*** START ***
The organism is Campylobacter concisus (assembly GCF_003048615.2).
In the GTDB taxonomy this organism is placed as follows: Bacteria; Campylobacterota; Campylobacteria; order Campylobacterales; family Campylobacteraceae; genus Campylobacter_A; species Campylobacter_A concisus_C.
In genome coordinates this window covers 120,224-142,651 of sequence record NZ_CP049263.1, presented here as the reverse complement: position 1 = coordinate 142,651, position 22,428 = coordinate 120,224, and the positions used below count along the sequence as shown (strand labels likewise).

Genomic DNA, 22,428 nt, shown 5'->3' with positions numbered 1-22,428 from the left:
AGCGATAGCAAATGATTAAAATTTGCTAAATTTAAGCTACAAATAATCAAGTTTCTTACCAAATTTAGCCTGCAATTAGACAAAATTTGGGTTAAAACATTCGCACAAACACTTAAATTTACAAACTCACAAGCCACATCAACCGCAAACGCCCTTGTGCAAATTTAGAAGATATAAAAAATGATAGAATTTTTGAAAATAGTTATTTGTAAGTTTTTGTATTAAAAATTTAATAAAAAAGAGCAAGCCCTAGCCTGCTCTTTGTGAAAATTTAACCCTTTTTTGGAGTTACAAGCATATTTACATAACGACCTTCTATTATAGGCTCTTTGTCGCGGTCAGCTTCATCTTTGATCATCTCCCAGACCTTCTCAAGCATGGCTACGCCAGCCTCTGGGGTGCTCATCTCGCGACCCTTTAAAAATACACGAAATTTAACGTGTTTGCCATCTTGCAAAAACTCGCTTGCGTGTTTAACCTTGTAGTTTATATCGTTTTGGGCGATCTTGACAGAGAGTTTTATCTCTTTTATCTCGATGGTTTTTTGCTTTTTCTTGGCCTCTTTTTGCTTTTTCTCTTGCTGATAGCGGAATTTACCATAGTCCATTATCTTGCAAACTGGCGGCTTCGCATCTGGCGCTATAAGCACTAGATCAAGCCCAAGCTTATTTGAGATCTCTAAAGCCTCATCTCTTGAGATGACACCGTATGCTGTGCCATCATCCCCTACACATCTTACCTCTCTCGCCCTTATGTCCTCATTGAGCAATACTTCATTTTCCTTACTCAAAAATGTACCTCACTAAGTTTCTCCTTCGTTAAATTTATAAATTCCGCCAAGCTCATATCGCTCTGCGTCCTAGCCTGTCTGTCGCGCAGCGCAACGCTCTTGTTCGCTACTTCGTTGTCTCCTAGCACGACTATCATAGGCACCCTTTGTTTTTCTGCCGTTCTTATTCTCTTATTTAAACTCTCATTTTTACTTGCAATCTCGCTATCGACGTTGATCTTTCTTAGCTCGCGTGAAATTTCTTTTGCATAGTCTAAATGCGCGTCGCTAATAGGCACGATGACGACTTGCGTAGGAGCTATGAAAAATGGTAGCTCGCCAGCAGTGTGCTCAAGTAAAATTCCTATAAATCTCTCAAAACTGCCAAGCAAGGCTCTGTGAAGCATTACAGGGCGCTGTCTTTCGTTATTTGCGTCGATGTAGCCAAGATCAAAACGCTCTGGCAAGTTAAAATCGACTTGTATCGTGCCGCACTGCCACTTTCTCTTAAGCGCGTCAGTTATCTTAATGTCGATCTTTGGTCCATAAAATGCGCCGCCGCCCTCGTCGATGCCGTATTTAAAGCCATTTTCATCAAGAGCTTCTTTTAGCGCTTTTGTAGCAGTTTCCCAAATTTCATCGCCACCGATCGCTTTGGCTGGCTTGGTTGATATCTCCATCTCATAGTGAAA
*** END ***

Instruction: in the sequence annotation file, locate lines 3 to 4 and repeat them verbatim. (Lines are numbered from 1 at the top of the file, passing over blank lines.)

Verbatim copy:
In genome coordinates this window covers 120,224-142,651 of sequence record NZ_CP049263.1, presented here as the reverse complement: position 1 = coordinate 142,651, position 22,428 = coordinate 120,224, and the positions used below count along the sequence as shown (strand labels likewise).

Genomic DNA, 22,428 nt, shown 5'->3' with positions numbered 1-22,428 from the left: